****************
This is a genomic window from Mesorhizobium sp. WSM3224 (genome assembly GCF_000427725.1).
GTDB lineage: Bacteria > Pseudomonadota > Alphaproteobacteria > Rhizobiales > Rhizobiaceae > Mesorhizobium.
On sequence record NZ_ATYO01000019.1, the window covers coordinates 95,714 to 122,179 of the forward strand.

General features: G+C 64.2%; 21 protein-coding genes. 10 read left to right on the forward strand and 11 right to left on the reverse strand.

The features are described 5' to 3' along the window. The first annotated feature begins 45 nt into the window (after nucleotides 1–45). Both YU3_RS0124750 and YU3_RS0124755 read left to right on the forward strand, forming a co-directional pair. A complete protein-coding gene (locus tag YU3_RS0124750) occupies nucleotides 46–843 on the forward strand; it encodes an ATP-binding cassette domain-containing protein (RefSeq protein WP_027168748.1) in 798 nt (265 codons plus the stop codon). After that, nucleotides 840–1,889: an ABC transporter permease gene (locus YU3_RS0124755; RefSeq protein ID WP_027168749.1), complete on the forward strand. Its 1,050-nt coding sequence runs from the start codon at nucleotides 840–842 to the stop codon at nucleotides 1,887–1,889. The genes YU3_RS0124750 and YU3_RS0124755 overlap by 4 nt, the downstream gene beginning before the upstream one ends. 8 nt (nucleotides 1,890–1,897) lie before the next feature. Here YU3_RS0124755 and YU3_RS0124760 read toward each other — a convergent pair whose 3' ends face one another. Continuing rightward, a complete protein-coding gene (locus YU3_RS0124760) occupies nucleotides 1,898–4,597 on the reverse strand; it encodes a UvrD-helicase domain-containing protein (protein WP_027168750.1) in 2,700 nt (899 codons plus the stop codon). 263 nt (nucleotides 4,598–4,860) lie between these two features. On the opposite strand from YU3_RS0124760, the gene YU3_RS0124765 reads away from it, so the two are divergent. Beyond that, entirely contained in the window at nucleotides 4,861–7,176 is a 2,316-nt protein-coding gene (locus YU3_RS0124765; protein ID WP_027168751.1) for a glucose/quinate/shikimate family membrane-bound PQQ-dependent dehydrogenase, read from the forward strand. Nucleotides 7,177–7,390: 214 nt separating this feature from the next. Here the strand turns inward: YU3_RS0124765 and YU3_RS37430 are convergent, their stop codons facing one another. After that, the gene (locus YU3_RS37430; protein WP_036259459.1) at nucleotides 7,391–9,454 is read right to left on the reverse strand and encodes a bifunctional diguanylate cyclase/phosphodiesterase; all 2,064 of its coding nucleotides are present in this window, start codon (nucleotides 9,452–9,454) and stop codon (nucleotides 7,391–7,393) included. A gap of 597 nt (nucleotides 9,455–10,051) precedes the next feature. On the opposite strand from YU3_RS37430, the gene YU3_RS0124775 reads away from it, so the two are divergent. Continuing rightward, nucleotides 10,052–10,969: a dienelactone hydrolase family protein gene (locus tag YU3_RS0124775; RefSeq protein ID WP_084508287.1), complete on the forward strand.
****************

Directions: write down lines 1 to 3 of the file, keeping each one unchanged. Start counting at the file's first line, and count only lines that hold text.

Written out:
This is a genomic window from Mesorhizobium sp. WSM3224 (genome assembly GCF_000427725.1).
GTDB lineage: Bacteria > Pseudomonadota > Alphaproteobacteria > Rhizobiales > Rhizobiaceae > Mesorhizobium.
On sequence record NZ_ATYO01000019.1, the window covers coordinates 95,714 to 122,179 of the forward strand.